The American-led liberal world order, at least until the arrival of Donald Trump in the White House, has felt itself secure in its universal values. But that does not automatically make it post–imperial. For in the minds of its practitioners, imperialism has often been an uplifting, civilizing mission. However racist and hypocritical that mission may have been in the past, especially in the case of European colonialists, it was also “alluring and evocative,” given to a “sense of duty and sacrifice,” something imperialists essentially shared with American and Soviet Cold Warriors, notes Harvard Professor Odd Arne Westad. Indeed, the Cold War featured a struggle of two empires, though they referred to themselves by other names. The American order, moreover, precisely because it spans oceans, requires vast military expenditures. And that, according to many historians, tempts imperial decline. The invasions of Iraq and Afghanistan, and the special forces operations in Syria, have had all the hallmarks of imperial expeditions—since to invade a territory means to govern it. Of course, America must defend its values in far-flung places, but do so in a way that does not burden the home front with expense and body bags. This is harder than it sounds, since wars of choice may appear at first as wars of necessity.
In the United States, President Trump has de-emphasized imperial-like wars in the Middle East, preferring to defeat ISIS without seeking to topple Syrian dictator Bashar al-Assad as elements of the Washington foreign-policy establishment had demanded. Nevertheless, he has also, with his calls for protectionism and a narrowly defined American self-interest, voided American foreign policy of any real, uplifting purpose—another sure sign of decline. Moreover, his worship of the military coupled with his decimation of the diplomatic corps recalls the fate of all military empires, bringing to mind the British historian Arnold Toynbee’s description of ancient Assyria: a “corpse in armor.”
The United States is at a crossroads. As British geographer Halford Mackinder pointed out over a hundred years ago, the temperate zone of North America is the greatest of the island-satellites of Afro-Eurasia: able to influence the Old World while geographically still protected from it at the same time. Thus, if America can get its own variation of quasi-imperialism right, it is still destined to lead. Yet, for the first time in three-quarters-of-a-century, America seems without a big idea to motivate the world. This, more than anything else, puts the United States in danger. A post–imperial world is one in which leadership is based on big ideas but does not lead to geographical conquest or subjugation.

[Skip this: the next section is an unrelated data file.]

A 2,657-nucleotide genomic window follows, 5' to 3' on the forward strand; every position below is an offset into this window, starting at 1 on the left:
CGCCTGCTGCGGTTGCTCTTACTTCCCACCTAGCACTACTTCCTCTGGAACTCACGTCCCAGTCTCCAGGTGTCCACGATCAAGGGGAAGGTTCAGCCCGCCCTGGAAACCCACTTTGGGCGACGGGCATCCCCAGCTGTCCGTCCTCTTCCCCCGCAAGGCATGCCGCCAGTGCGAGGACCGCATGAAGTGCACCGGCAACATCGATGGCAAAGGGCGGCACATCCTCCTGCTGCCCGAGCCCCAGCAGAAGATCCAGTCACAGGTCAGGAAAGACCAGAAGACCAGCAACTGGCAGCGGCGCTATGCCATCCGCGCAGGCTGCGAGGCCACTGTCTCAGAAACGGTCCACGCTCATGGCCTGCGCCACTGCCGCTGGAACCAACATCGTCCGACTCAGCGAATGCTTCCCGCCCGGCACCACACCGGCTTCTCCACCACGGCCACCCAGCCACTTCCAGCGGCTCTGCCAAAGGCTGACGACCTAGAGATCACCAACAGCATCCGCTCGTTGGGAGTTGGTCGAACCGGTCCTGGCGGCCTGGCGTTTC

We should not assume that liberal democracy is the last word in human-political development. The system that triumphs will be the one that offers more dignity to its citizens internally and more hope for its subjects and allies externally. Indeed, we live in an authoritarian moment less because of Russia than because of China, whose economic success and well-orchestrated grand strategy—so reminiscent of empire—does not rely on universal suffrage. But the deeper question lies within ourselves. America was an inspiring democracy in the print-and-typewriter age. Is Trump’s authoritarian style an aberration—or the product of a new and vulgar, digital-video age whose emphasis on differing narratives encourages division and circumvents objective truth? If it is the latter, then China’s model of severely restraining its own people may prove a more obvious successor to empire. Yet, with all of its allure, that is a trap that would herald both an illiberal age and the decline not only of America, but of the West generally. So we should take enlightened authoritarianism as a challenge; not as a fate.
Robert D. Kaplan is the author of The Return of Marco Polo’s World: War, Strategy, and American Interests in the Twenty-First Century. He is a senior fellow at the Center for a New American Security and a senior adviser at Eurasia Group.
Image: A National Heritage Trust historical re-enactor wearing a poppy on his cap looks towards the Union Jack flag while taking part in a re-enactment of British infantry life in the trenches on the Western Front during World War One at the Fort Rinella coastal battery in Kalkara, outside Valletta, November 8, 2014. The event was organised as part of the commemorations of the 100th anniversary of World War One.
REUTERS/Darrin Zammit Lupi